July 8 - U.S. investigators say the Asiana plane which crashed at San Francisco was 'significantly below planned speed for landing'. Rough cut (no reporter narration).
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The crew of the Asiana Airlines plane that crashed Saturday (July 6) at San Francisco airport tried to increase its speed and abort its landing just seconds before it hit the sea wall in front of the airport runway, according to flight recorders recovered by the National Transportation Safety Board (NTSB).
NTSB Chair Deborah Hersman, speaking at a news conference at San Francisco International Airport (SFO) also said there were no indications of any problems with the plane or the landing until 7 seconds before impact, when the crew tried to increase the plane's speed. Hersman said data recorders show the plane was travelling "significantly below" the planned speed.
"I will tell you that the speed was significantly below 137 knots and we're not talking about a few knots. We still have to corroborate some information, as I mentioned, this was a preliminary read of the flight data recorder and cockpit voice recorder." she said.
The crew tried to initiate a "go-around," in which it would accelerate and abort the landing, just 1.5 seconds before impact. Controllers became aware of a problem only when they saw the plane hit the seawall.
Asiana is a South Korean airline with a safety record that includes two other fatal crashes in its 25-year history.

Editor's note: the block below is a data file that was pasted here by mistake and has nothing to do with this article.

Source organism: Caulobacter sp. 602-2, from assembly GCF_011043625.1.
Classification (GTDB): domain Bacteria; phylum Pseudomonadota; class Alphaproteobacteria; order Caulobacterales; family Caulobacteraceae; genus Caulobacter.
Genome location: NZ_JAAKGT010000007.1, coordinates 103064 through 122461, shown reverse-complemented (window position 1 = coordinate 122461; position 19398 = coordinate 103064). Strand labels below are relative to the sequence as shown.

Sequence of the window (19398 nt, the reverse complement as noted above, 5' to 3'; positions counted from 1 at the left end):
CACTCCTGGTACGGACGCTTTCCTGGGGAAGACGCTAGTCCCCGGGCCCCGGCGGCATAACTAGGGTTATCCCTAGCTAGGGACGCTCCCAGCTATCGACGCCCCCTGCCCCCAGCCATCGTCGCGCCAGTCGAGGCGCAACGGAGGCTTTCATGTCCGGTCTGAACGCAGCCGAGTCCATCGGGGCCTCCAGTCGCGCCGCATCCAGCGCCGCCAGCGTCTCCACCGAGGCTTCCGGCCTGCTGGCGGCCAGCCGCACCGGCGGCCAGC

Two years ago, one of its 747 cargo jets bound for Shanghai crashed into the sea off Jeju island after taking off from Incheon airport. Two pilots on board were killed in the crash, which was blamed on mechanical problems.
In 1993, an Asiana domestic flight from Seoul crashed in driving wind and extremely poor visibility in a botched landing attempt, killing 66 people and injuring 44.
An inquiry found pilot error was the cause of that crash when the plane began a descent while it was still passing over a mountain peak.
The airline is a member of the Star Alliance with 91 international passenger routes, 28 cargo and 14 domestic routes. It operates a fleet of 80 aircraft.
The NTSB says it will continue to release findings in the coming weeks, and plans to interview the flight crew and passengers in an effort to fully understand the reasons behind the crash.
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